Mining and preparation of protein list

Text-mining, literature survey, popular knowledgebases curation, and results of discovery proteomics studies were thoroughly checked to develop a list of protein markers linked to Meningioma pathogenesis. The proteins were further mapped with the biological pathways and diseases-gene association networking hubs to narrow the list. The knowledge bases used for the curation of markers are eDGAR [29], PubPular [30], DisGeNET [31], BIONDA [32], and Harmonizome [33]. In addition, ProteomeXchange [34], PRIDE [34], OmicsDi [35], and Pubmed [36] were also used to mine the proteomics studies related to Meningioma. The biological interpretation was made using DisNor [36], KEGG [37], and Meta-Scape databases [38].

Preparation of tissue and serum samples

The samples from fresh frozen tumor tissues and undepleted serum samples were prepared for proteomic analysis, as previously reported [39, 26]. The protein from tissue specimens (~ 50 mg) was extracted with the lysis buffer composed of 8 M urea, Tris-HCl buffer (pH 8.0), and a Protease Inhibitor Cocktail (PIC) (Sigma Aldrich®) complex. 50 ug proteins from both serum and tissues were reduced with TCEP, followed by alkylation with iodoacetamide (IAA). The reduced and alkylated proteins were subjected to enzymatic digestion by trypsin (Pierce, Thermofisher Scientific). After overnight incubation for 16 h at 37 °C, the digests were concentrated by vacuum drying and reconstituted in 0.1% (v/v) formic acid (FA). The in-house C18 stage tips were used for desalting. The desalted peptides were further dried and reconstituted using 0.1% (v/v) FA. The Scopes method was used for quantifying the peptides by measuring O.D. values at 205 and 280 nm.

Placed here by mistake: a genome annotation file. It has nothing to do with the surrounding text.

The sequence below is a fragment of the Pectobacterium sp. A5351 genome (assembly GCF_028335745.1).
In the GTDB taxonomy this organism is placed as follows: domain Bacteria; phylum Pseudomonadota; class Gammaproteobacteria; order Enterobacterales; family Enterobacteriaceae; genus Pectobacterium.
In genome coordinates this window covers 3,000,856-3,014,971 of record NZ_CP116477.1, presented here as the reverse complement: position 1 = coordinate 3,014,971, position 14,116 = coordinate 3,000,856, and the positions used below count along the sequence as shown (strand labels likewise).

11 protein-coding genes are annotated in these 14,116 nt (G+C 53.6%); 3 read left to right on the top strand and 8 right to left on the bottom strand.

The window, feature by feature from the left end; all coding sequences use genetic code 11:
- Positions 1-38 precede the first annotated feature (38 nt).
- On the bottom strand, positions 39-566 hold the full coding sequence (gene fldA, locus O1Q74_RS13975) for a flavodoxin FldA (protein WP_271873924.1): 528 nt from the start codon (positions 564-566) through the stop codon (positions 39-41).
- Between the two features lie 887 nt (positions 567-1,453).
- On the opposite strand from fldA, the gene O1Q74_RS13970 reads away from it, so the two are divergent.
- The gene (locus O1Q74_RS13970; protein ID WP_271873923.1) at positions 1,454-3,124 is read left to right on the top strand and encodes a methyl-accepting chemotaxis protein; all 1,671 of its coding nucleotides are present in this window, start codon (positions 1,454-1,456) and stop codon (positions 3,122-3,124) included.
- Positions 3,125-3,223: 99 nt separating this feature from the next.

Transition list preparation